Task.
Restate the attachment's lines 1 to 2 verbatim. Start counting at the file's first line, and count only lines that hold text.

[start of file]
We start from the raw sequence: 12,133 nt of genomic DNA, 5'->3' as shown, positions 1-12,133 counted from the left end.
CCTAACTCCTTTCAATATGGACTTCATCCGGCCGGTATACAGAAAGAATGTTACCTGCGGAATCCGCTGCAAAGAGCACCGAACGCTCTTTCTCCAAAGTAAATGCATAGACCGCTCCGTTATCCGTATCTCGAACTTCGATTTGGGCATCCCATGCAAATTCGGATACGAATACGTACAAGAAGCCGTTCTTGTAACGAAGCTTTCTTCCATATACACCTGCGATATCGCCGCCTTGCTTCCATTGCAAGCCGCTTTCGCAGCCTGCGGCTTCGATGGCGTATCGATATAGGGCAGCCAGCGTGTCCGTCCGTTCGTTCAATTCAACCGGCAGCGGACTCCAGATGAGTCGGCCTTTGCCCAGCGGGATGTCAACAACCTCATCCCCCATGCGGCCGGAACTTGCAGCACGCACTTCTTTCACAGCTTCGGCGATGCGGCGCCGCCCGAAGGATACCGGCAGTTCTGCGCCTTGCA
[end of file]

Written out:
We start from the raw sequence: 12,133 nt of genomic DNA, 5'->3' as shown, positions 1-12,133 counted from the left end.
CCTAACTCCTTTCAATATGGACTTCATCCGGCCGGTATACAGAAAGAATGTTACCTGCGGAATCCGCTGCAAAGAGCACCGAACGCTCTTTCTCCAAAGTAAATGCATAGACCGCTCCGTTATCCGTATCTCGAACTTCGATTTGGGCATCCCATGCAAATTCGGATACGAATACGTACAAGAAGCCGTTCTTGTAACGAAGCTTTCTTCCATATACACCTGCGATATCGCCGCCTTGCTTCCATTGCAAGCCGCTTTCGCAGCCTGCGGCTTCGATGGCGTATCGATATAGGGCAGCCAGCGTGTCCGTCCGTTCGTTCAATTCAACCGGCAGCGGACTCCAGATGAGTCGGCCTTTGCCCAGCGGGATGTCAACAACCTCATCCCCCATGCGGCCGGAACTTGCAGCACGCACTTCTTTCACAGCTTCGGCGATGCGGCGCCGCCCGAAGGATACCGGCAGTTCTGCGCCTTGCA